The Beer-Lambert Law and Its Limitation Essay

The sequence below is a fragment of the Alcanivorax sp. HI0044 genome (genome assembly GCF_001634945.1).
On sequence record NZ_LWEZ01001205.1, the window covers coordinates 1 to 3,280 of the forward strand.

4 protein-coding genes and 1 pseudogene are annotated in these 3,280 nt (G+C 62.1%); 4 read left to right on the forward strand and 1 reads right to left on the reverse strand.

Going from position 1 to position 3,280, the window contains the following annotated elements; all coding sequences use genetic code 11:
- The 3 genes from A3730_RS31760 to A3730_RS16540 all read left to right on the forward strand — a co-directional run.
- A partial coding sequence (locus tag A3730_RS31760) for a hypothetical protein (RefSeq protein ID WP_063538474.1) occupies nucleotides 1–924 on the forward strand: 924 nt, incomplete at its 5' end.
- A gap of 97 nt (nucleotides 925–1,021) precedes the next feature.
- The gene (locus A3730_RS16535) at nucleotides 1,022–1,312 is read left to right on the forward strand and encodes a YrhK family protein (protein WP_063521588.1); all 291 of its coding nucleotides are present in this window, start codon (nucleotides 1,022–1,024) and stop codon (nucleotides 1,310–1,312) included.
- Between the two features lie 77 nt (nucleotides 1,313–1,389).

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Introduction A complex consists of a central metal ion with a number of other molecules or ions surrounding it, which are known as ligands. Ligands donate at least a lone pair of electrons to the vacant d-orbitals of the metal ion to form coordinate covalent bond. The ligand field strength caused by different ligands can make the energy difference between the d-d orbitals splitting to vary. Therefore, different wavelength with equal energy with that energy difference is absorbed while the transmitted wavelengths in visible light can be observed as its colour. Hence, the formation of a complex in solution is usually being accompanied with the appearance of a colour. Optical density is also known as absorbance which is the measurement on a solution to illustrate the relative concentration of a complex ion formed in the solution. In ‘Jobs Method’, a series of solutions is prepared by mixing the metal ion and ligand solution in different compositions, however, the total concentrations of the metal ion and ligand in all the mixture remain constant. Initially, the measurement of optical density on the series of solutions should be made at a wavelength, λmax, where the maximum absorption by the complex formed occurs. Next, the measurement of optical density at this suitable wavelength, λmax, will show a maximum value for the solution in which the ratio of amount of ligand to metal is equal to that in a complex. In this solution, both metal ion and ligand in the solution become the limiting reagents in the complex formation reaction whereby the maximum amount of complex is produced compared to the solution with other compositions. This is because the solutions with other compositions contain a limiting reagent for one of the reactants and another exists in excess, thus, the amount of complex produced is restricted by that limiting reagent. The absorption law, also known

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